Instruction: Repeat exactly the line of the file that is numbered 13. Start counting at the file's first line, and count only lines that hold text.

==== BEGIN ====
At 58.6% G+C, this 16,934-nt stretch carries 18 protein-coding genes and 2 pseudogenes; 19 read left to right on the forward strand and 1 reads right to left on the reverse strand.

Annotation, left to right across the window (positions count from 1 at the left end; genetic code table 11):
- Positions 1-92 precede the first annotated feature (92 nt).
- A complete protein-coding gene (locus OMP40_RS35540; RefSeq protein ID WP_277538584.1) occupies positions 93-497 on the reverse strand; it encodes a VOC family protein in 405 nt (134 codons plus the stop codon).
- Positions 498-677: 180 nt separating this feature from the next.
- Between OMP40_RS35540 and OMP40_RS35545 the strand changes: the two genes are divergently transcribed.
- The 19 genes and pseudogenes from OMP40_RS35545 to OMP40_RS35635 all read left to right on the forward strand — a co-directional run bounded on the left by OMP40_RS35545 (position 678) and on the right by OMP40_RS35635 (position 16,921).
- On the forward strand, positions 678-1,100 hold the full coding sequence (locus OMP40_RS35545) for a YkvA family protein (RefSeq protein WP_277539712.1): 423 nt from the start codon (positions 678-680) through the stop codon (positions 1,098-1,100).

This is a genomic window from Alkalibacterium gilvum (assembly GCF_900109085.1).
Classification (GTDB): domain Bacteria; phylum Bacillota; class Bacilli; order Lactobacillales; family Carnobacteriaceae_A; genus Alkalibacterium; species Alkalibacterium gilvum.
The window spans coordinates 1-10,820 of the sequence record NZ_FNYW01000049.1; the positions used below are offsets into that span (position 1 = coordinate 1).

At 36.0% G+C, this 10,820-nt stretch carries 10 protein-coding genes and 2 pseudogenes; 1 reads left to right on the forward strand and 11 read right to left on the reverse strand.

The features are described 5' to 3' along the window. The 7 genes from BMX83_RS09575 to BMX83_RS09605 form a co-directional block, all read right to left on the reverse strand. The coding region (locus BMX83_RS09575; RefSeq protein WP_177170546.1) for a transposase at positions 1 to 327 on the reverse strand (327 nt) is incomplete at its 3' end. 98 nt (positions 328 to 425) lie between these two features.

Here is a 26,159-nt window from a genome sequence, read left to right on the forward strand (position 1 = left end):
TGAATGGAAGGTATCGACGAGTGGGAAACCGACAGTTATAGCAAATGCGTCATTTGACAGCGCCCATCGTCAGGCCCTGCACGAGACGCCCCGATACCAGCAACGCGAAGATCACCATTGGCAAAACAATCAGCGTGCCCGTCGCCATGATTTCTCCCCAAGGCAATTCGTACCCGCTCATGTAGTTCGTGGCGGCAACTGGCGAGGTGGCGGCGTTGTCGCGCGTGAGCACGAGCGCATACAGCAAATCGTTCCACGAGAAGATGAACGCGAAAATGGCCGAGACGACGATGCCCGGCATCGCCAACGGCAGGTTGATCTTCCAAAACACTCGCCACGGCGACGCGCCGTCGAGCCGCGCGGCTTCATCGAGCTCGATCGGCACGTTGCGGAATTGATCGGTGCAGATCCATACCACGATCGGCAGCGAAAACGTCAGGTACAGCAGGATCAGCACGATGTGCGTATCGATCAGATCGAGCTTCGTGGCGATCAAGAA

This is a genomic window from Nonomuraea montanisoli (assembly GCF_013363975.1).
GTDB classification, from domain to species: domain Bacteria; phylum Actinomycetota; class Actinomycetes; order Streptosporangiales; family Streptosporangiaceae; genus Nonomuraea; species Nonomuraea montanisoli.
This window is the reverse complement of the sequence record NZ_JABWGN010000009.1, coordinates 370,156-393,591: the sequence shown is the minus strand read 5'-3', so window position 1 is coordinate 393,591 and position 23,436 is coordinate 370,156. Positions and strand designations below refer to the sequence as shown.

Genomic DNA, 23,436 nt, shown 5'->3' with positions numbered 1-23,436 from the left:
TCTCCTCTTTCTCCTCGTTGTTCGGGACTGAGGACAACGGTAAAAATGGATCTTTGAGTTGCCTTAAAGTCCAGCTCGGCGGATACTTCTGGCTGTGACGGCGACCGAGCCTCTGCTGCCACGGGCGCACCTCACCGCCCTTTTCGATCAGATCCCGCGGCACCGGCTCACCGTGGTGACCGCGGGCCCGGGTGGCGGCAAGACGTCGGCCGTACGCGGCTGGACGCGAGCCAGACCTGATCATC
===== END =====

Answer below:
The features are described 5' to 3' along the window. The 7 genes from BMX83_RS09575 to BMX83_RS09605 form a co-directional block, all read right to left on the reverse strand. The coding region (locus BMX83_RS09575; RefSeq protein WP_177170546.1) for a transposase at positions 1 to 327 on the reverse strand (327 nt) is incomplete at its 3' end. 98 nt (positions 328 to 425) lie between these two features.